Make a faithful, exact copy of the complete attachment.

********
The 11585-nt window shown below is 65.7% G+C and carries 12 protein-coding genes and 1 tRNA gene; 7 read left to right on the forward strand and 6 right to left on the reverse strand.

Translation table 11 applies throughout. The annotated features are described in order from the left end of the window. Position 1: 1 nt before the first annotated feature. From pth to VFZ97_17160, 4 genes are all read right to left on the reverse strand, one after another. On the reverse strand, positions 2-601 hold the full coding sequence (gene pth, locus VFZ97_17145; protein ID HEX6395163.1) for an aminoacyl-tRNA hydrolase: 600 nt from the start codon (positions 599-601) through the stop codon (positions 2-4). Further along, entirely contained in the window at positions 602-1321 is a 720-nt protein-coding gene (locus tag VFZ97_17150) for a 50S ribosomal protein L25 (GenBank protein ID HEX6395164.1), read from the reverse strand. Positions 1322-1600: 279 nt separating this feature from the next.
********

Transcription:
The 11585-nt window shown below is 65.7% G+C and carries 12 protein-coding genes and 1 tRNA gene; 7 read left to right on the forward strand and 6 right to left on the reverse strand.

Translation table 11 applies throughout. The annotated features are described in order from the left end of the window. Position 1: 1 nt before the first annotated feature. From pth to VFZ97_17160, 4 genes are all read right to left on the reverse strand, one after another. On the reverse strand, positions 2-601 hold the full coding sequence (gene pth, locus VFZ97_17145; protein ID HEX6395163.1) for an aminoacyl-tRNA hydrolase: 600 nt from the start codon (positions 599-601) through the stop codon (positions 2-4). Further along, entirely contained in the window at positions 602-1321 is a 720-nt protein-coding gene (locus tag VFZ97_17150) for a 50S ribosomal protein L25 (GenBank protein ID HEX6395164.1), read from the reverse strand. Positions 1322-1600: 279 nt separating this feature from the next.